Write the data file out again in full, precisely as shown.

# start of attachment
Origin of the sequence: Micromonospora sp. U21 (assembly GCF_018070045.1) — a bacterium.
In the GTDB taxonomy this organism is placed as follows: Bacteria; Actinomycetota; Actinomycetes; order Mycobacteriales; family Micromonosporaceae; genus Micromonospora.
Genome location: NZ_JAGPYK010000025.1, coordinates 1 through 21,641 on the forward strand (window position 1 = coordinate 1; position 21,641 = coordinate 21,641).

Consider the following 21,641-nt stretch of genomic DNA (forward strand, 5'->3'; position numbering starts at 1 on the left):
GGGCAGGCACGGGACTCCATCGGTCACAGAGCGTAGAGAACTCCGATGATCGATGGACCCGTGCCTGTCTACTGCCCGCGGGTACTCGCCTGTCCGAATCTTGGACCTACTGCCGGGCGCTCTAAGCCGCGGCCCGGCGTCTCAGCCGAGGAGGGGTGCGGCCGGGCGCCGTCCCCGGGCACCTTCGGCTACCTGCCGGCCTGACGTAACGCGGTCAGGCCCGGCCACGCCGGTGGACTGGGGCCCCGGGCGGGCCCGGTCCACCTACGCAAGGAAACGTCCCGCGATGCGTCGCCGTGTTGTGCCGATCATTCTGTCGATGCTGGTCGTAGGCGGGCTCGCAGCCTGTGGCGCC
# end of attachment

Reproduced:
Origin of the sequence: Micromonospora sp. U21 (assembly GCF_018070045.1) — a bacterium.
In the GTDB taxonomy this organism is placed as follows: Bacteria; Actinomycetota; Actinomycetes; order Mycobacteriales; family Micromonosporaceae; genus Micromonospora.
Genome location: NZ_JAGPYK010000025.1, coordinates 1 through 21,641 on the forward strand (window position 1 = coordinate 1; position 21,641 = coordinate 21,641).

Consider the following 21,641-nt stretch of genomic DNA (forward strand, 5'->3'; position numbering starts at 1 on the left):
GGGCAGGCACGGGACTCCATCGGTCACAGAGCGTAGAGAACTCCGATGATCGATGGACCCGTGCCTGTCTACTGCCCGCGGGTACTCGCCTGTCCGAATCTTGGACCTACTGCCGGGCGCTCTAAGCCGCGGCCCGGCGTCTCAGCCGAGGAGGGGTGCGGCCGGGCGCCGTCCCCGGGCACCTTCGGCTACCTGCCGGCCTGACGTAACGCGGTCAGGCCCGGCCACGCCGGTGGACTGGGGCCCCGGGCGGGCCCGGTCCACCTACGCAAGGAAACGTCCCGCGATGCGTCGCCGTGTTGTGCCGATCATTCTGTCGATGCTGGTCGTAGGCGGGCTCGCAGCCTGTGGCGCC